There’s still hope for Afghanistan – Russian envoy

­Despite fears that the planned withdrawal of US troops will plunge Afghanistan into chaos, there are still two years left in which to help Kabul buck the doomy predictions, says Russia’s special envoy to the country, Zamir Kabulov.

The recent conference on Afghanistan in Bonn demonstrated the solidarity of the international community with the Afghan people and government.  What was also evident was a desire to help the country emerge from an ongoing tragedy which sees suicide bombers killing dozens of civilians every other day.

European leaders at the conference were unstinting in their promises to offer all possible help to the country.

“It [the conference] was designed to ensure that the Afghan people will not be left alone after 2014, when the transition period is over,” the Russian envoy said.

After air strikes by US helicopters massacred 24 Pakistani servicemen at a checkpoint within Pakistani territory, the deeply-eroded relations between Islamabad and Washington will definitely complicate the transition process in Afghanistan – because Pakistan plays a complex but critical role in the war-torn country.

Zamir Kabulov revealed that the Taliban movement which appears dominant in Afghanistan is itself subject to terrorist attacks because it is not the only player fighting the governments in both Pakistan and Afghanistan.

While Pakistan has ignored the Bonn conference, everybody hopes that Islamabad will continue its efforts to stabilize the region in co-operation with the Afghan government and the international community.

Russia’s envoy to Afghanistan does not believe that anyone will benefit if the US changes its withdrawal plans, not least because they do not plan to leave the country altogether.

“We know about the plans of Americans to establish and maintain a number of military bases [in Afghanistan] with perhaps substantial forces deployed,” revealed Kabulov, adding that Washington’s plans have raised questions for the Russian leadership.

“We want to have a transparent picture for these military bases,” he stated, explaining that foreign military bases have never aided stability in this region, and are doubly unlikely to do so if the final goals and agenda of the troops remain unknown.

“We cannot really understand the aim of bases there because if 100,000 American troops – plus 50,000 of other [allied] troops – failed to stabilize the situation in Afghanistan, how can the remaining troops [do so]?” Zamir Kabulov asked. “We really need an answer [to this question].”

The Russian envoy recalled that after Soviet troops left Afghanistan in 1989, “the quality of the military force left behind was so high that they were able – with some outside logistics support – to provide security in the country and stand alone against all odds [for several years].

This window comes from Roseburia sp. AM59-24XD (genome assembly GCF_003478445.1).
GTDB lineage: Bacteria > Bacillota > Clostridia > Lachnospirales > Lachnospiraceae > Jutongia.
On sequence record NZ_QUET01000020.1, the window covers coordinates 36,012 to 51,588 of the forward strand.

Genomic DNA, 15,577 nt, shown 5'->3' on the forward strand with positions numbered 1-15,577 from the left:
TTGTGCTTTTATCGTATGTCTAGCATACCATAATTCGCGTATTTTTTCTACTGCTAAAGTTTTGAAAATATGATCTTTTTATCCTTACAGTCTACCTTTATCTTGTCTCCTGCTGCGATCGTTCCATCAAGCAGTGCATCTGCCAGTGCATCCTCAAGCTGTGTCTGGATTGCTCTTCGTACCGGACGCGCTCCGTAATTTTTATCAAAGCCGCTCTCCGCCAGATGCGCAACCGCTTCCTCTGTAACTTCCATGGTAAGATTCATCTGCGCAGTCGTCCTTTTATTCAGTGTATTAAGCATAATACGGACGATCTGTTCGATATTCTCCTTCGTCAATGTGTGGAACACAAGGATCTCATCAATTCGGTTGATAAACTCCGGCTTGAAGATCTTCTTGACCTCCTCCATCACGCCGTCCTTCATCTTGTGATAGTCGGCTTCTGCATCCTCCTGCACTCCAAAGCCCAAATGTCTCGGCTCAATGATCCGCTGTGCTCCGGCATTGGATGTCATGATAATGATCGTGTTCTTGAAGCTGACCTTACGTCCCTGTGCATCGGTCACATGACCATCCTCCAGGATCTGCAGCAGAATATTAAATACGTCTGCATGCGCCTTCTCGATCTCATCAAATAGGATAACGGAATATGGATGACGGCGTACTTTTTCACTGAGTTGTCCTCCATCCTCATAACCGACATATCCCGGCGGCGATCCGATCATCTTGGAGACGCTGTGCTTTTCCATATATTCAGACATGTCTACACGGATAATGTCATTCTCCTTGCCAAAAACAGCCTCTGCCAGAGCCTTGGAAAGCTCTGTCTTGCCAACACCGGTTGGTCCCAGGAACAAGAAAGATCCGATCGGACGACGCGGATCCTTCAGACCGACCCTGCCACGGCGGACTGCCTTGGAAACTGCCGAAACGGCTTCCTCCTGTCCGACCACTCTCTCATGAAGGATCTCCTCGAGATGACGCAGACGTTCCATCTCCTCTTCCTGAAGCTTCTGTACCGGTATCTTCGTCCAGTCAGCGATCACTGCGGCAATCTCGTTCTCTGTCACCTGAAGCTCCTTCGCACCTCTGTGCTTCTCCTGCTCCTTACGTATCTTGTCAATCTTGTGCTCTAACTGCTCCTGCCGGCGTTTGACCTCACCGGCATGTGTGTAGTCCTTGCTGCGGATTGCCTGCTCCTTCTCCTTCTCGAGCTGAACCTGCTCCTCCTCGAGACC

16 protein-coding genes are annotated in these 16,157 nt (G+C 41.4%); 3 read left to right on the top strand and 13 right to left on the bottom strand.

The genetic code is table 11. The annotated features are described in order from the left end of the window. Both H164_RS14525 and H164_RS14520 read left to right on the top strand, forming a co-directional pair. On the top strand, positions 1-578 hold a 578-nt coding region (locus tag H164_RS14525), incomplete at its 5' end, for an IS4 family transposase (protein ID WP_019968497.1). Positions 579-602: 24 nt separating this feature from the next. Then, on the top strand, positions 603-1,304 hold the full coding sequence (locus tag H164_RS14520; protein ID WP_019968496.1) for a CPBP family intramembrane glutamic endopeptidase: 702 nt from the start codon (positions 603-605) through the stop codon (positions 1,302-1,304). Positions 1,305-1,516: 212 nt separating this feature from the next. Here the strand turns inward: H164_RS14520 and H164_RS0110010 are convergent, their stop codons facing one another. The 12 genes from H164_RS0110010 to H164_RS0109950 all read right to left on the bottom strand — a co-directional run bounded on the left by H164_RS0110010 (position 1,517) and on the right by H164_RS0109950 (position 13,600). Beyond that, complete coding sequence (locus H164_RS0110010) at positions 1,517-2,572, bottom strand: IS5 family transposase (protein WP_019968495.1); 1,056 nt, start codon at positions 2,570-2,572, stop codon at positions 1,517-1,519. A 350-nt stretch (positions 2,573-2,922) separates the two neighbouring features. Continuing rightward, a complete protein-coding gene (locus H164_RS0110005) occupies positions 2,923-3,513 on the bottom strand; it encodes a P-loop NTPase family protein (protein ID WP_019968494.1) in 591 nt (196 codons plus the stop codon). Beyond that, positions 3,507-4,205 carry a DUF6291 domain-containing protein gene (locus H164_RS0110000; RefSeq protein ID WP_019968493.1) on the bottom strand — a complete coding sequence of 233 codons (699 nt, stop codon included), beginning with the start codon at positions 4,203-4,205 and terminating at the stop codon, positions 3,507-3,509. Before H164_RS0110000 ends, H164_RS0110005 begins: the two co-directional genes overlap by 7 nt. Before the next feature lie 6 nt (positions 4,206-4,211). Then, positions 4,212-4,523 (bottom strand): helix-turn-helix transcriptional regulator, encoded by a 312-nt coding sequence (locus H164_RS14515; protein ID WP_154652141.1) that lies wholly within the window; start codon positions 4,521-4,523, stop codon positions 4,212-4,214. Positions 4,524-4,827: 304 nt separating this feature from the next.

“If we make a parallel with the current situation – I’m not quite sure that the Afghan army and police have … this level of capability to do it alone,” Kabulov concluded.

“That is why we always made a point that the Russian Federation does not want any non-regional military force to stay in Afghanistan for long. And at the same time, we do not want them to run away, leaving everything behind uncompleted,” he said, specifying that the transition should be accompanied by the building of genuinely effective Afghan military forces.

The second thing Russia insists on is that the military powers leaving the region should first help to build a sustainable economy capable of covering the basic needs of Afghanistan, including security.

“Unfortunately, as we can see at the moment, the Afghan national police and army are not able to stand alone to control the country and power its security,” the envoy argued, saying the Afghan leadership is not secure today – leave alone in a hypothetical future without military support.

“It is imperative to help President Karzai to have not just well-equipped and loyal national military forces, but a sustainable and working economy that can cover its expenditures,” he emphasized.

Envoy Kabulov compared the renewed infrastructure left behind after the Soviets quit  Afghanistan with the results of the American occupation of the same country for the same period of time, drawing a bleak contrast.

While conceding that the Americans had allocated generous funds for the building of schools and other social structures, he stressed that “it is really difficult to recall any industrial or infrastructural projects that can support the nation’s economy. 

“If things go the way they go now – there is a prospect of chaos,” he said. “But there is still hope and there is still time to correct mistakes.”